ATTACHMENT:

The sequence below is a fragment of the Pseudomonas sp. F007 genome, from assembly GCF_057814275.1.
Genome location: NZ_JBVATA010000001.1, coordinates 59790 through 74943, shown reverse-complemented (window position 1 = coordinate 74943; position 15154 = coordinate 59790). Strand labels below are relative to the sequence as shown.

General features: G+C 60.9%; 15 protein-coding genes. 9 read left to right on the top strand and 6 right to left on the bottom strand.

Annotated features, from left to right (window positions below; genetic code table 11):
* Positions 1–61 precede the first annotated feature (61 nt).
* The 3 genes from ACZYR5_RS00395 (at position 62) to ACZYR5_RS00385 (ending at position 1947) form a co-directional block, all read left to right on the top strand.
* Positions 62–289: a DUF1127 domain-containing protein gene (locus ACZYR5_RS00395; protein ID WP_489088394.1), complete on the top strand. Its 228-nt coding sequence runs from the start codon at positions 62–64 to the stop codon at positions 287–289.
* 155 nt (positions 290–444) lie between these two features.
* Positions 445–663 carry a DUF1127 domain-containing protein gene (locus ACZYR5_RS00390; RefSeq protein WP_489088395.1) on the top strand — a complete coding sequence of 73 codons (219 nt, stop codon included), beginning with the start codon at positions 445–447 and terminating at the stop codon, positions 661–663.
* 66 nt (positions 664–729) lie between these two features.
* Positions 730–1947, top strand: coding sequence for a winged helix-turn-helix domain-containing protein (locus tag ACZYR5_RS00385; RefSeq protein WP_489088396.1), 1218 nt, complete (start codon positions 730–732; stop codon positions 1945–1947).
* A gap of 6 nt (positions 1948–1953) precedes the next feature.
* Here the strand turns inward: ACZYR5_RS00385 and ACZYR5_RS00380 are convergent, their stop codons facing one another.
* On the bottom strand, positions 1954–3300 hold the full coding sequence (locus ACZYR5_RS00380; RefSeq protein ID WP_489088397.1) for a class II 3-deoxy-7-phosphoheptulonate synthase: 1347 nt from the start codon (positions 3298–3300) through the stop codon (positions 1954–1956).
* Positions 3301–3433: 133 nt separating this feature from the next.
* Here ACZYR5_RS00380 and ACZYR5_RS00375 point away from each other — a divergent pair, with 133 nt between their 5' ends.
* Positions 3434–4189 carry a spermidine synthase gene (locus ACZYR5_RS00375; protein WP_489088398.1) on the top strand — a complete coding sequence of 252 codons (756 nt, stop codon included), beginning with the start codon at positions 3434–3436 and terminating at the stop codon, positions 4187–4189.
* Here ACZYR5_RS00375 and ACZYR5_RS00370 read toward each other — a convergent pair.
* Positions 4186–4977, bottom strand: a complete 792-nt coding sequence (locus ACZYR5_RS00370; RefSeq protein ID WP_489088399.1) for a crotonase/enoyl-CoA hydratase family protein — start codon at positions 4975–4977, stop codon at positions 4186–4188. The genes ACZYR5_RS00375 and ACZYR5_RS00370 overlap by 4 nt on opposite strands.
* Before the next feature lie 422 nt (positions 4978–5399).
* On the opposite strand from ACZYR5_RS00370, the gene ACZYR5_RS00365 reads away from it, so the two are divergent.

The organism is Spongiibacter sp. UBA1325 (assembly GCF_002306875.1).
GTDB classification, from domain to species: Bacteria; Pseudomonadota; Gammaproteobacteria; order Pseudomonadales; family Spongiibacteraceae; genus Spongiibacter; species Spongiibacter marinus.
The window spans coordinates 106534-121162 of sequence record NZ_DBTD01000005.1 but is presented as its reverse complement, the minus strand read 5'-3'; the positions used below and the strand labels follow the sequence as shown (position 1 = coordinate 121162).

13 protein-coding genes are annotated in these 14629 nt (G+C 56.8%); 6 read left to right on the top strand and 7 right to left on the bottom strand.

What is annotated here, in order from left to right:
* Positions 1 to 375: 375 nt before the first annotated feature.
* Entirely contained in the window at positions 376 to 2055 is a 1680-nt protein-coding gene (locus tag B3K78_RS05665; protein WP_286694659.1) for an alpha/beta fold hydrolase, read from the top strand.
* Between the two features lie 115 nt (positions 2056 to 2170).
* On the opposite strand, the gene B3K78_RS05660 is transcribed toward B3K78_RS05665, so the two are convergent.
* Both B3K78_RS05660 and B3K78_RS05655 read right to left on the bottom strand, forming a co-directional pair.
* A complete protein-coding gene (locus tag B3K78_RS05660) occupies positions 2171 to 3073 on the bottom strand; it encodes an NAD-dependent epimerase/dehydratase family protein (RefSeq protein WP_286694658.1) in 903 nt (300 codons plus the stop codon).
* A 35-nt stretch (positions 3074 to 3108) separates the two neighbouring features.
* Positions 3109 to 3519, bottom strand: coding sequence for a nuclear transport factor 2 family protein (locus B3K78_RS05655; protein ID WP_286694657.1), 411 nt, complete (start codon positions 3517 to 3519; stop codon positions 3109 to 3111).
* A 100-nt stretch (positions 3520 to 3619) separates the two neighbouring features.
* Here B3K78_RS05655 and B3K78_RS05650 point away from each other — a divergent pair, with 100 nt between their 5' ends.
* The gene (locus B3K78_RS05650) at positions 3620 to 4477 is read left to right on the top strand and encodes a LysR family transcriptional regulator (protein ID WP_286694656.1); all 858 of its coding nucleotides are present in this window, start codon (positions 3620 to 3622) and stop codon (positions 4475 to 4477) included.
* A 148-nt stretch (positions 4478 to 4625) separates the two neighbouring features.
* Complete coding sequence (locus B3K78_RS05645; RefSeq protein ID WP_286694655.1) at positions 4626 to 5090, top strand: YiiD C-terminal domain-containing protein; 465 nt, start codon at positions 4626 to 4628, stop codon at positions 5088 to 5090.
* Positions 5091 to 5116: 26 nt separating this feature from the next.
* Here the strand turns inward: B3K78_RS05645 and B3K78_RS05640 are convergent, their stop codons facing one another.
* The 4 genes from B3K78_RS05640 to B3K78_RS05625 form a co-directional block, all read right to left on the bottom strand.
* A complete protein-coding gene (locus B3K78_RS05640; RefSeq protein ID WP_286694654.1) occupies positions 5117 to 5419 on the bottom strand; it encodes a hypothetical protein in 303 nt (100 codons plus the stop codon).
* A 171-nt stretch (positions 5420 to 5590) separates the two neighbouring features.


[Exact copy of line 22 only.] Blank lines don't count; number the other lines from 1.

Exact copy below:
The organism is Spongiibacter sp. UBA1325 (assembly GCF_002306875.1).